WASHINGTON, Nov. 27 -- Employee Benefit Research Institute issued the following news release:
As the economy slowly recovered from the recent recession, American workers' participation in employment-based retirement plans stabilized, according to a new report by the nonpartisan Employee Benefit Research Institute (EBRI).
In 2011, the percentage of workers participating in an employment-based retirement plan was essentially unchanged from a year earlier. Specifically, the percentage of all workers (including part-year, part-time, and self-employed) participating in an employment-based retirement plan moved from 39.6 percent in 2009, to 39.8 percent in 2010, to 39.7 percent in 2011.
"The increase in the number of workers participating in 2011 halted the three year decline from 2008-2010," said Craig Copeland, senior research associated at EBRI and author of the report. "The downturns in the economy and stock market in 2008 and into 2009 showed a two-year decline in both the number and percentage of workers participating in an employment-based retirement plan. The 2010 and 2011 participation levels stabilized as the economy recovered."
As the EBRI report explains, the type of employment has a major impact on participation rates. Among full-time, full-year wage and salary workers ages 21-64 (those with the strongest connection to the work force), 53.7 percent participated. However, this rate varies significantly across various worker characteristics and the characteristics of their employers.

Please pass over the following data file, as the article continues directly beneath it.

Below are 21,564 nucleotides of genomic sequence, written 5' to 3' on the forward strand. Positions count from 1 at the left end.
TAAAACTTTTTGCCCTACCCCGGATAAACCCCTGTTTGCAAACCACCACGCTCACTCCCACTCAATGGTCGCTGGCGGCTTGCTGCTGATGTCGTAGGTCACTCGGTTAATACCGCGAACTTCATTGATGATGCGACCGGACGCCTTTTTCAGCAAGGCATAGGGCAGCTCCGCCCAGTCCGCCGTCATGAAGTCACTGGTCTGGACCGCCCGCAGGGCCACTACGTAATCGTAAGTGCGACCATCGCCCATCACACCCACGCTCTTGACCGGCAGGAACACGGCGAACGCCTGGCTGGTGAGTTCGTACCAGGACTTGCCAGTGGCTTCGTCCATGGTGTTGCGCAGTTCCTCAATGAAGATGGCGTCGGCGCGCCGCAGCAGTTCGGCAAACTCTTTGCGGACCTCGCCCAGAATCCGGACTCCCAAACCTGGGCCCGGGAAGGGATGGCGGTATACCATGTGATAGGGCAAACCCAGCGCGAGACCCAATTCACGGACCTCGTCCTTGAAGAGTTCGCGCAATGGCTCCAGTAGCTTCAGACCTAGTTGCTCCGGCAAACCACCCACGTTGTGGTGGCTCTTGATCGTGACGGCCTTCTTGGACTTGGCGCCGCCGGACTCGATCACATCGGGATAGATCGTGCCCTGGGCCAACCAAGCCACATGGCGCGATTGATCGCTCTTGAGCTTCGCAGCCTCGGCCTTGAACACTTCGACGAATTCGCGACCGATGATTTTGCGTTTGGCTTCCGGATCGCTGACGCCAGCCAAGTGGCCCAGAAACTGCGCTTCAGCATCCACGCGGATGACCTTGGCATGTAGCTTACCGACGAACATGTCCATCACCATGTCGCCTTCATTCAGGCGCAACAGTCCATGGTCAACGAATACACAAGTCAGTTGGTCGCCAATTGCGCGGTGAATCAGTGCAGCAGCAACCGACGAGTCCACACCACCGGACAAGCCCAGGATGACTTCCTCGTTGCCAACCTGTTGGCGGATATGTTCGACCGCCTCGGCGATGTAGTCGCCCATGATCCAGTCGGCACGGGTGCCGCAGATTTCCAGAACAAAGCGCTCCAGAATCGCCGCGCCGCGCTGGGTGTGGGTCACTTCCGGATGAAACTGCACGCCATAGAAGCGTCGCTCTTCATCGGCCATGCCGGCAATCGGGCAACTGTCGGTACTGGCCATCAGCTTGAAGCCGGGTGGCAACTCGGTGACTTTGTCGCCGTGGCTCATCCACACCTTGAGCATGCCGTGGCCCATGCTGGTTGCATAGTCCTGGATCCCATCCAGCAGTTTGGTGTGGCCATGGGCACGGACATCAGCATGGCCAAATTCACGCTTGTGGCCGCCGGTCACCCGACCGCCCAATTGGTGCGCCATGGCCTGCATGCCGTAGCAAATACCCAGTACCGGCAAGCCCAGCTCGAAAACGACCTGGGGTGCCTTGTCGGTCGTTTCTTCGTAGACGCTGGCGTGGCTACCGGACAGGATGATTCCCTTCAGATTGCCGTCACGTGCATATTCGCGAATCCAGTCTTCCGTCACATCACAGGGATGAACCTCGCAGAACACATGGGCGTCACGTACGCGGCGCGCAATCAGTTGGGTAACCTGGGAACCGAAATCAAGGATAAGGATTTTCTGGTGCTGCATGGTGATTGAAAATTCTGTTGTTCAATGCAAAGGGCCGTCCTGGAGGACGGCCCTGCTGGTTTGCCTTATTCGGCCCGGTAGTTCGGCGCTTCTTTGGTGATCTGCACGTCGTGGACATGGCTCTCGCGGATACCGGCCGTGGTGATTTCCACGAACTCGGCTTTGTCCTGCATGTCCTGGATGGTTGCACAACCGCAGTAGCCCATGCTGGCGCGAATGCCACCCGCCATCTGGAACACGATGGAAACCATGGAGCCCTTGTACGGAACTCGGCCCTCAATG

For instance, being nonwhite, younger, female, never married; having lower educational attainment, lower earnings, poorer health status, no health insurance through own employer; not working full time, full year, and working in service occupations or farming, fisheries, and forestry occupations were all associated with a lower level of participation in a retirement plan. Workers in the South and West were less likely to participate in a plan than those in other regions of the country.
The overall percentage of females participating in a plan was lower than that of males, but when controlling for work status or earnings, the female participation level actually surpasses that of males. The retirement plan participation gender gap significantly closed from 1987-2009 before slightly widening in 2010 and 2011.
Hispanics born outside the United States had substantially lower participation levels than native-born Hispanics, even when controlling for age and earnings. This results in Hispanics as a group looking to lag significantly in terms of retirement plan participation, even though only the nonnative Hispanics actually have participation levels substantially below those of all other workers.
Full results are published in the November 2012 EBRI Issue Brief, "Employment-Based Retirement Plan Participation: Geographic Differences and Trends, 2011," online at http://www.ebri.org
The Employee Benefit Research Institute is a private, nonpartisan, nonprofit research institute based in Washington, DC, that focuses on health, savings, retirement, and economic security issues. EBRI does not lobby and does not take policy positions. The work of EBRI is made possible by funding from its members and sponsors, which include a broad range of public, private, for-profit and nonprofit organizations. For more information go to http://www.ebri.org or http://www.asec.org
TNS rd43 121208-JF78-4132495 StaffFurigay
(c) 2012 Targeted News Service
Targeted News Service